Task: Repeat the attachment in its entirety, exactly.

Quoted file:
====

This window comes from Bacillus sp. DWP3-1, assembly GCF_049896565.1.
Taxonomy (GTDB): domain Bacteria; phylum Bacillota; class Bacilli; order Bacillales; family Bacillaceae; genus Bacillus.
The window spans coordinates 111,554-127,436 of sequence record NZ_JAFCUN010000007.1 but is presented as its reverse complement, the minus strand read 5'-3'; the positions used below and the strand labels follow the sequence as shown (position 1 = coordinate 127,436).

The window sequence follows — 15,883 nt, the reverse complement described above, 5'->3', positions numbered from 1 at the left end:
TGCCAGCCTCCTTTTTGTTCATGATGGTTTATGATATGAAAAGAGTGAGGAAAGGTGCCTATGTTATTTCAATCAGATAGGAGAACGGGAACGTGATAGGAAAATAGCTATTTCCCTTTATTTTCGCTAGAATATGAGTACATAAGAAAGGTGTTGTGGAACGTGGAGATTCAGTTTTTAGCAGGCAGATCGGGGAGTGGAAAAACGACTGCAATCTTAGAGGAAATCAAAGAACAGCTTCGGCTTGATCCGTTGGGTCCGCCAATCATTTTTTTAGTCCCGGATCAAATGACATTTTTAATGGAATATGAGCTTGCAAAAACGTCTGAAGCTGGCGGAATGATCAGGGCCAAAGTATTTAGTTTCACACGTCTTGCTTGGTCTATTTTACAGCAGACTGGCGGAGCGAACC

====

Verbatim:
This window comes from Bacillus sp. DWP3-1, assembly GCF_049896565.1.
Taxonomy (GTDB): domain Bacteria; phylum Bacillota; class Bacilli; order Bacillales; family Bacillaceae; genus Bacillus.
The window spans coordinates 111,554-127,436 of sequence record NZ_JAFCUN010000007.1 but is presented as its reverse complement, the minus strand read 5'-3'; the positions used below and the strand labels follow the sequence as shown (position 1 = coordinate 127,436).

The window sequence follows — 15,883 nt, the reverse complement described above, 5'->3', positions numbered from 1 at the left end:
TGCCAGCCTCCTTTTTGTTCATGATGGTTTATGATATGAAAAGAGTGAGGAAAGGTGCCTATGTTATTTCAATCAGATAGGAGAACGGGAACGTGATAGGAAAATAGCTATTTCCCTTTATTTTCGCTAGAATATGAGTACATAAGAAAGGTGTTGTGGAACGTGGAGATTCAGTTTTTAGCAGGCAGATCGGGGAGTGGAAAAACGACTGCAATCTTAGAGGAAATCAAAGAACAGCTTCGGCTTGATCCGTTGGGTCCGCCAATCATTTTTTTAGTCCCGGATCAAATGACATTTTTAATGGAATATGAGCTTGCAAAAACGTCTGAAGCTGGCGGAATGATCAGGGCCAAAGTATTTAGTTTCACACGTCTTGCTTGGTCTATTTTACAGCAGACTGGCGGAGCGAACC